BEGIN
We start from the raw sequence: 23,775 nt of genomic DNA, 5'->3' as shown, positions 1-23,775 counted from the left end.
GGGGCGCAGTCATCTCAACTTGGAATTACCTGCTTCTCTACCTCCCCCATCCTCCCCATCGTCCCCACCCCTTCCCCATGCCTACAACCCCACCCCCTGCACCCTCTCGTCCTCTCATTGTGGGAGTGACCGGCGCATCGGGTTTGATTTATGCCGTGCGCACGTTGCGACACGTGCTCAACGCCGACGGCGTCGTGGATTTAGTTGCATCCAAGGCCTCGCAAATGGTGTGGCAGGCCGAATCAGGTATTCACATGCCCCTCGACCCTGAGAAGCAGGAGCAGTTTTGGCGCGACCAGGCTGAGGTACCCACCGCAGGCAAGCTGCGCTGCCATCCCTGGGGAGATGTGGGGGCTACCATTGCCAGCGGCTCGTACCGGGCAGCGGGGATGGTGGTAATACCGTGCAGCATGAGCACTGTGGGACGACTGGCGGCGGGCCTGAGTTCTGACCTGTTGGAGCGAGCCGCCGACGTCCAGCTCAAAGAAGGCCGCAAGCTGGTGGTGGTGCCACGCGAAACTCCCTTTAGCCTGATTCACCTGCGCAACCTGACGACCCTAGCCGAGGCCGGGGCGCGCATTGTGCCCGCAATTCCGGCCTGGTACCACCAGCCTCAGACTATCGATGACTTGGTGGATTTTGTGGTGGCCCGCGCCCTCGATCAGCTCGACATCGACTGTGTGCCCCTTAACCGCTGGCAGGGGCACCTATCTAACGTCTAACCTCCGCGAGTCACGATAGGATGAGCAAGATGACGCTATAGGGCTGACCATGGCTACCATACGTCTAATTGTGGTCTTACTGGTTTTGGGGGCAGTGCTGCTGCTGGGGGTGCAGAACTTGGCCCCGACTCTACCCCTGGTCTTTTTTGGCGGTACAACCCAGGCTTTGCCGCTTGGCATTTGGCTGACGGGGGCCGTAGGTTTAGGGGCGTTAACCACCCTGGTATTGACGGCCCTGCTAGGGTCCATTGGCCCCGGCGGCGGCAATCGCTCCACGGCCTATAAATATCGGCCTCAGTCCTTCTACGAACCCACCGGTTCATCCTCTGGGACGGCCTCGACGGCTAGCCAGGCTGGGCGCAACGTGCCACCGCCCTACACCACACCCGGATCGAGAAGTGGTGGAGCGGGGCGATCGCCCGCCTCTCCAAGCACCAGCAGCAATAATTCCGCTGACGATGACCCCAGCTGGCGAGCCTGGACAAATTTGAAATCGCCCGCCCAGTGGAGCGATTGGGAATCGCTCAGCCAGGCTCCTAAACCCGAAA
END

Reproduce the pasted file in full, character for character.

We start from the raw sequence: 23,775 nt of genomic DNA, 5'->3' as shown, positions 1-23,775 counted from the left end.
GGGGCGCAGTCATCTCAACTTGGAATTACCTGCTTCTCTACCTCCCCCATCCTCCCCATCGTCCCCACCCCTTCCCCATGCCTACAACCCCACCCCCTGCACCCTCTCGTCCTCTCATTGTGGGAGTGACCGGCGCATCGGGTTTGATTTATGCCGTGCGCACGTTGCGACACGTGCTCAACGCCGACGGCGTCGTGGATTTAGTTGCATCCAAGGCCTCGCAAATGGTGTGGCAGGCCGAATCAGGTATTCACATGCCCCTCGACCCTGAGAAGCAGGAGCAGTTTTGGCGCGACCAGGCTGAGGTACCCACCGCAGGCAAGCTGCGCTGCCATCCCTGGGGAGATGTGGGGGCTACCATTGCCAGCGGCTCGTACCGGGCAGCGGGGATGGTGGTAATACCGTGCAGCATGAGCACTGTGGGACGACTGGCGGCGGGCCTGAGTTCTGACCTGTTGGAGCGAGCCGCCGACGTCCAGCTCAAAGAAGGCCGCAAGCTGGTGGTGGTGCCACGCGAAACTCCCTTTAGCCTGATTCACCTGCGCAACCTGACGACCCTAGCCGAGGCCGGGGCGCGCATTGTGCCCGCAATTCCGGCCTGGTACCACCAGCCTCAGACTATCGATGACTTGGTGGATTTTGTGGTGGCCCGCGCCCTCGATCAGCTCGACATCGACTGTGTGCCCCTTAACCGCTGGCAGGGGCACCTATCTAACGTCTAACCTCCGCGAGTCACGATAGGATGAGCAAGATGACGCTATAGGGCTGACCATGGCTACCATACGTCTAATTGTGGTCTTACTGGTTTTGGGGGCAGTGCTGCTGCTGGGGGTGCAGAACTTGGCCCCGACTCTACCCCTGGTCTTTTTTGGCGGTACAACCCAGGCTTTGCCGCTTGGCATTTGGCTGACGGGGGCCGTAGGTTTAGGGGCGTTAACCACCCTGGTATTGACGGCCCTGCTAGGGTCCATTGGCCCCGGCGGCGGCAATCGCTCCACGGCCTATAAATATCGGCCTCAGTCCTTCTACGAACCCACCGGTTCATCCTCTGGGACGGCCTCGACGGCTAGCCAGGCTGGGCGCAACGTGCCACCGCCCTACACCACACCCGGATCGAGAAGTGGTGGAGCGGGGCGATCGCCCGCCTCTCCAAGCACCAGCAGCAATAATTCCGCTGACGATGACCCCAGCTGGCGAGCCTGGACAAATTTGAAATCGCCCGCCCAGTGGAGCGATTGGGAATCGCTCAGCCAGGCTCCTAAACCCGAAA